Climate Governance and Lagos Elections

Clean Technology Hub
4 min readFeb 20, 2023

Joan Bishio*

Image Source: The Daily Post

Lagos is the city of business, pleasure, and traffic. Nigeria’s center of excellence, also known as Nigeria’s economic heartbeat. The biggest metropolitan area in Africa. With a growing population of over 15 million, this coastal city might be a sunken city by 2050.

Lagos prides itself as a mega city primarily because of its location. One of the major seaports in the country is situated in this city due to its strategic location. Lagos is bordered by a tributary of the Atlantic Ocean and this makes its location best for importation. Lagos contributes about 10% of Nigeria’s total GDP. Its integral role in Nigeria’s sustainable development makes it a top concern in climate change.

This is why the role of climate governance has been brought to the forefront by Clean Technology Hub during the Lagos Governorship Debate organized by The Electoral college and other civil society organizations.

Clean Technology Hub signed a memorandum of understanding in 2022 with The Electoral College. The terms of the agreement involve teaching climate change and governance to students of the Electoral college and bringing forward questions on climate change to Presidential and state-level debates organized by the electoral college.

The Lagos floods and Climate Governance

Climate governance is the way consultations and response measures are aimed at moving social systems towards preventing, mitigating, or adapting risks posed by climate change.

At the governorship debate organized for the Lagos State gubernatorial candidates, Clean Technology Hub’s question that was submitted and asked is:

“In Lagos State, sea level rise has resulted in significant ocean surges and increase in the intensity of flooding episodes across major cities in the state, making it one of Nigeria’s most vulnerable states to the effects of flooding. How do you plan to tackle the issue of flooding?”.

The candidate of the SDP, Taofeek Olakunle Lukman noted how the impact of the development of the Eko Atlantic City have put pressure on other coastal areas and poor urban development on waterways has contributed to the floods. He plans to work with the State’s ministry of physical planning and relevant stakeholders to address the issue of the floods. Just like the SDP candidate, the candidate of NRM, Akinwunmi Ishola Braithwaite agreed that some of the causes of the floods are man-made. He plans to tackle waste management problems and implement strict urban development laws.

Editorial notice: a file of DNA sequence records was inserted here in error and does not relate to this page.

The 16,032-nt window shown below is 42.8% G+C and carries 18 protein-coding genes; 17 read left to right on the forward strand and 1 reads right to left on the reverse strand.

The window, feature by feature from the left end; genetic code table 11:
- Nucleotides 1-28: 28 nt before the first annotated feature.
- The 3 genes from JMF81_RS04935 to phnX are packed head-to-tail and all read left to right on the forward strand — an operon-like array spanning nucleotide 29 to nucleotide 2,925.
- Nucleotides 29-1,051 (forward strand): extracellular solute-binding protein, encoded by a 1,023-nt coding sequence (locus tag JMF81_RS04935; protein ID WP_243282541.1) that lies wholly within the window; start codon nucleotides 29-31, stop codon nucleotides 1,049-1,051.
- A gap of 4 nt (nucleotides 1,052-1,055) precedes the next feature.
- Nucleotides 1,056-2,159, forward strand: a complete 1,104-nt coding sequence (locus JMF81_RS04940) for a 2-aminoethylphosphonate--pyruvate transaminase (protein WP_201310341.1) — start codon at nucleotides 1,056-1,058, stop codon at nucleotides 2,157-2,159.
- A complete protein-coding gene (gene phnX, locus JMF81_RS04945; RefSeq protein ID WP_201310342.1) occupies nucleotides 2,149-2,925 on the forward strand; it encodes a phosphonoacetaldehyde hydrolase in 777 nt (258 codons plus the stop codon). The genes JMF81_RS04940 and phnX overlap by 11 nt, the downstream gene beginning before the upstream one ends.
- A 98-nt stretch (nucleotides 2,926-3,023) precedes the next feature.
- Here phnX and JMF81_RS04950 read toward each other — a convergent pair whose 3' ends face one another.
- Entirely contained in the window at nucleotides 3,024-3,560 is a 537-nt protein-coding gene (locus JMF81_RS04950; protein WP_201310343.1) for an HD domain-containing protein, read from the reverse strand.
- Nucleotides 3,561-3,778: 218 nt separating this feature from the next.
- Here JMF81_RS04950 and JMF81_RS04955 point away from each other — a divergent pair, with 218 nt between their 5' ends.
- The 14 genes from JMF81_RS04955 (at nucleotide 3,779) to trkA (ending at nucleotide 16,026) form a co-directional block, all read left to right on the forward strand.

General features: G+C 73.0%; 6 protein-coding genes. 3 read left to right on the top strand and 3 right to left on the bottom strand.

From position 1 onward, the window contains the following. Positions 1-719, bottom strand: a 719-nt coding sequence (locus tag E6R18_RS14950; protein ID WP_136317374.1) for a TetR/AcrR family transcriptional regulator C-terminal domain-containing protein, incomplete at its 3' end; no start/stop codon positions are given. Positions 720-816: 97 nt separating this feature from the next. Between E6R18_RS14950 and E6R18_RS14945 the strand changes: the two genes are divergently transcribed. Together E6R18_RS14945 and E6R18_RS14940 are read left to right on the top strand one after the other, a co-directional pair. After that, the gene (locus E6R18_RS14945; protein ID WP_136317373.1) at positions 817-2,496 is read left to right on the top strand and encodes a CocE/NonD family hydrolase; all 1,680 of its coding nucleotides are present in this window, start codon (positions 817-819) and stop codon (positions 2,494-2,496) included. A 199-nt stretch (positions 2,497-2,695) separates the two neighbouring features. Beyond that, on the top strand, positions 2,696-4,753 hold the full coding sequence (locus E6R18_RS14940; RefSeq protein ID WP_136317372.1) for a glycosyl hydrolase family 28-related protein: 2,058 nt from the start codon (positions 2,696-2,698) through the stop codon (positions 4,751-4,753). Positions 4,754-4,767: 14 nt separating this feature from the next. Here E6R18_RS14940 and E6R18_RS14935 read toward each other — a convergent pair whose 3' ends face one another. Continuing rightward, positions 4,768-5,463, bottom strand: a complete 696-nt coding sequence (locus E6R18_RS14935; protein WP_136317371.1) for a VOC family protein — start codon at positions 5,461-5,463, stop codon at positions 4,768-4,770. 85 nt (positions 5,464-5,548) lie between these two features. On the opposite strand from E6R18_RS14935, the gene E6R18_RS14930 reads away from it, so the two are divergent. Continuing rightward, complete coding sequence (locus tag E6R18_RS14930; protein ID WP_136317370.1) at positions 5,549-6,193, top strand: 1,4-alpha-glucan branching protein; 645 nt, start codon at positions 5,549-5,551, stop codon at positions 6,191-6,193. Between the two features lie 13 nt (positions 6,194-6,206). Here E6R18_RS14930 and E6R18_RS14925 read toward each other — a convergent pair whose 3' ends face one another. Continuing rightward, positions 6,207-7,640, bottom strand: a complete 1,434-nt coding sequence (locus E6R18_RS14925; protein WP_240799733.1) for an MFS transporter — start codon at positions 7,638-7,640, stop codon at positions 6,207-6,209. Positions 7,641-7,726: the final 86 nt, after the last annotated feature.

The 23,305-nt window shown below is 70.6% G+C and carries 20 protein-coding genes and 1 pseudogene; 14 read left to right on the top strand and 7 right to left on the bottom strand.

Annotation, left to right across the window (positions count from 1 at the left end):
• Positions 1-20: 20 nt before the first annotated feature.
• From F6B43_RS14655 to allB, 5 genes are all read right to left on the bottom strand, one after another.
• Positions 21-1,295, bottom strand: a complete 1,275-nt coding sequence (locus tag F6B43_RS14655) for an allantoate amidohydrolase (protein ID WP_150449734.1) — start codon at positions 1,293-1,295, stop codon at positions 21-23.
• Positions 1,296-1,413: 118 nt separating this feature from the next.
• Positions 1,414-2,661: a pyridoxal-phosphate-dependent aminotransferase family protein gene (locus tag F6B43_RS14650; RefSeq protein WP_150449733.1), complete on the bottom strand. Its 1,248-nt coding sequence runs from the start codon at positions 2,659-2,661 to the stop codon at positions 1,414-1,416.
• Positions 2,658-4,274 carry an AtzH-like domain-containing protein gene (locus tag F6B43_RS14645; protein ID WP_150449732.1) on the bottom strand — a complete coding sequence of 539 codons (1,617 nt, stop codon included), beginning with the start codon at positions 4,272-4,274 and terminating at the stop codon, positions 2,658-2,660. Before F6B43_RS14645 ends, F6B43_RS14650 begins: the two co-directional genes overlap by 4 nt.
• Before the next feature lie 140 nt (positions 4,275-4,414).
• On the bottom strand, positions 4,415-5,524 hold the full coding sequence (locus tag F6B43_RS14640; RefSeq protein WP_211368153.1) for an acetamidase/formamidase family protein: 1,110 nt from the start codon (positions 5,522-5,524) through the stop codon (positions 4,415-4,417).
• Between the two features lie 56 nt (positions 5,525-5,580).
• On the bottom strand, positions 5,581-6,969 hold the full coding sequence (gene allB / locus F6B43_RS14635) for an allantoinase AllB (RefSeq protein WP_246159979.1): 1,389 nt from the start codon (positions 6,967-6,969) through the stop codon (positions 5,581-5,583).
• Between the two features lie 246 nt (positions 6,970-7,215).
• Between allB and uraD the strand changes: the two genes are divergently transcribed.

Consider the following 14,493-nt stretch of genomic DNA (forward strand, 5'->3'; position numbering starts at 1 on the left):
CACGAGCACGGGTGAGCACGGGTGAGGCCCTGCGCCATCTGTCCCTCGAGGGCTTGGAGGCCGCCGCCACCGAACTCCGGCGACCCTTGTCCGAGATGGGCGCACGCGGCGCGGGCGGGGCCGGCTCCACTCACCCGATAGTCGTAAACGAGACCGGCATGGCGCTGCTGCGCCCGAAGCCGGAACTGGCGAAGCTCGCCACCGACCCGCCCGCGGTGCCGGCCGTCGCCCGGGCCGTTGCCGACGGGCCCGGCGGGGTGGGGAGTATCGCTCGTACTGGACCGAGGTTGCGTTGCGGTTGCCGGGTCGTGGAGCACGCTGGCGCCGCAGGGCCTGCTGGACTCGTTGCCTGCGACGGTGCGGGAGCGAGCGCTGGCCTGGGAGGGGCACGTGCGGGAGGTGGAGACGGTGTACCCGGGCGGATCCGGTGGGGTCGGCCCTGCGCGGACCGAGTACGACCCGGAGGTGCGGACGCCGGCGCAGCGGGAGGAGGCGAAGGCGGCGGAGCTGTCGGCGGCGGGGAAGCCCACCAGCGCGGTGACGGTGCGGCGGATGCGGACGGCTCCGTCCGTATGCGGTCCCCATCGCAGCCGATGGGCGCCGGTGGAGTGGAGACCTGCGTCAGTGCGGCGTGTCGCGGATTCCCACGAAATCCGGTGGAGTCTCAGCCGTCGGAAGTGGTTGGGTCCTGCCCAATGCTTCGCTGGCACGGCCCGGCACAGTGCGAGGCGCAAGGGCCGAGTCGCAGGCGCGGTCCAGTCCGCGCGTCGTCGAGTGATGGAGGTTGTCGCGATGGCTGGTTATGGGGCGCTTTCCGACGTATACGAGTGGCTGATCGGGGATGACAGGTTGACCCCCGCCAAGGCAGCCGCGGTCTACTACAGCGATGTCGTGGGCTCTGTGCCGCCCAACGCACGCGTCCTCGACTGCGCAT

The People Democratic Party’s candidate, Abdul-azeez Olajide Adediran, plans to construct more canals to store the excess water and engage environmental CSOs to proffer lasting solutions to the floods in Lagos. Candidate of LP, Gbadebo Rhodes-Vivour, plans to implement the wetland protection policy to manage their natural water reservoirs and make Lagos a major contributor to the circular economy to help manage its wastes. The candidate of ADC, Funso Doherty, plans to effect proper mitigation strategies against floods in the state.

The Need to Act Now

Rising sea levels are one of the effects of climate change impacting Lagos. The low-lying coastal city has suffered annual floods in recent years during the rainy season. Cars and houses submerged in water, fatal drownings, and residents turning roads into rivers are regular sights during the rainy season. Loss of lives and destruction worth millions of Naira are what is left after the floods go away.

Residents are used to the yearly floods that ravage the city between March — November, and with little action from the state government to mitigate the floods, it is business as usual. Unfortunately, Lagos cannot afford to do business as usual as it is estimated that low-lying coastal cities like Lagos may be underwater by the year 2100. This is because global sea levels have been predicted to rise more than 6 feet by the end of the century.

The Role CTH Plays

CTH collaborates with government institutions and private institutions, as well as the partnership with the electoral college. These collaborations and partnerships brings the much-needed awareness and domestication of issues around climate change to potential political office holders who when elected, will be tasked with making and implementing climate change laws.

CTH also liaises with policymakers to address issues on the environment and climate change in Nigeria and Africa. We do these through engagements with relevant government and local stakeholders and developing policy briefs for states.

With the right funding, CTH will be able to strengthen and build capability for climate action through the numerous initiatives and portfolios we engage in. This ranges from clean cooking, productive use of energy solutions, circular economy, and clean cities.

Conclusion

Climate change has gone beyond a distant reality to a present one. Nigeria’s economy has struggled in recent years, and climate change effects further complicate issues for a sustainable development plan. Electing eco-conscious political officeholders is one step towards winning the war against the climate crisis and providing a sustainable future for all.

Joan Bishio is the Junior Associate for Knowledge and Web Management at CTH

Edited and Reviewed by Aishatu Ella-John and Ene Ijato Abba.

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Clean Technology Hub

Clean Technology Hub is a hybrid hub for research, policy development, community engagement, & incubation of clean energy & climate resilience ideas in Nigeria.